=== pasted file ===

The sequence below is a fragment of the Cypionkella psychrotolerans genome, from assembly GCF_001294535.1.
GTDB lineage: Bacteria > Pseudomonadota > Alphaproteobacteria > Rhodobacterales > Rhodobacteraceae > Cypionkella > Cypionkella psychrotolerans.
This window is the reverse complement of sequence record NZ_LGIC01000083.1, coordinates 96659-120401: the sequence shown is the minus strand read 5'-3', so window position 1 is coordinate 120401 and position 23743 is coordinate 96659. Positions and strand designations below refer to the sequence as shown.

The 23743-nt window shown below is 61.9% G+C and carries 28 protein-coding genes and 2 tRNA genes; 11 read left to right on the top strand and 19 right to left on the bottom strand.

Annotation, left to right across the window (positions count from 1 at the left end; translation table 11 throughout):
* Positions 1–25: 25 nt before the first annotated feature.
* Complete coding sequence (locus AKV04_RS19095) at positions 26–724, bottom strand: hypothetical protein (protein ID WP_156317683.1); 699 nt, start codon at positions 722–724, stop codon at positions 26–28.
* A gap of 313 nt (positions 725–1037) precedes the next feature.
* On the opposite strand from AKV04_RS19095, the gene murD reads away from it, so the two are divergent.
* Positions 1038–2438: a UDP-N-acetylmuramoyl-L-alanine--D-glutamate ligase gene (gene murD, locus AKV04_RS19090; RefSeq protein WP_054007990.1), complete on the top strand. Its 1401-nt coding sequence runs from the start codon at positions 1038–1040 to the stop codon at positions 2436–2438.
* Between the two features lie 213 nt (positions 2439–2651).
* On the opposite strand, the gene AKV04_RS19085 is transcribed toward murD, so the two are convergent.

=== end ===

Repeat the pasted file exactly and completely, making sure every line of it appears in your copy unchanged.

The sequence below is a fragment of the Cypionkella psychrotolerans genome, from assembly GCF_001294535.1.
GTDB lineage: Bacteria > Pseudomonadota > Alphaproteobacteria > Rhodobacterales > Rhodobacteraceae > Cypionkella > Cypionkella psychrotolerans.
This window is the reverse complement of sequence record NZ_LGIC01000083.1, coordinates 96659-120401: the sequence shown is the minus strand read 5'-3', so window position 1 is coordinate 120401 and position 23743 is coordinate 96659. Positions and strand designations below refer to the sequence as shown.

The 23743-nt window shown below is 61.9% G+C and carries 28 protein-coding genes and 2 tRNA genes; 11 read left to right on the top strand and 19 right to left on the bottom strand.

Annotation, left to right across the window (positions count from 1 at the left end; translation table 11 throughout):
* Positions 1–25: 25 nt before the first annotated feature.
* Complete coding sequence (locus AKV04_RS19095) at positions 26–724, bottom strand: hypothetical protein (protein ID WP_156317683.1); 699 nt, start codon at positions 722–724, stop codon at positions 26–28.
* A gap of 313 nt (positions 725–1037) precedes the next feature.
* On the opposite strand from AKV04_RS19095, the gene murD reads away from it, so the two are divergent.
* Positions 1038–2438: a UDP-N-acetylmuramoyl-L-alanine--D-glutamate ligase gene (gene murD, locus AKV04_RS19090; RefSeq protein WP_054007990.1), complete on the top strand. Its 1401-nt coding sequence runs from the start codon at positions 1038–1040 to the stop codon at positions 2436–2438.
* Between the two features lie 213 nt (positions 2439–2651).
* On the opposite strand, the gene AKV04_RS19085 is transcribed toward murD, so the two are convergent.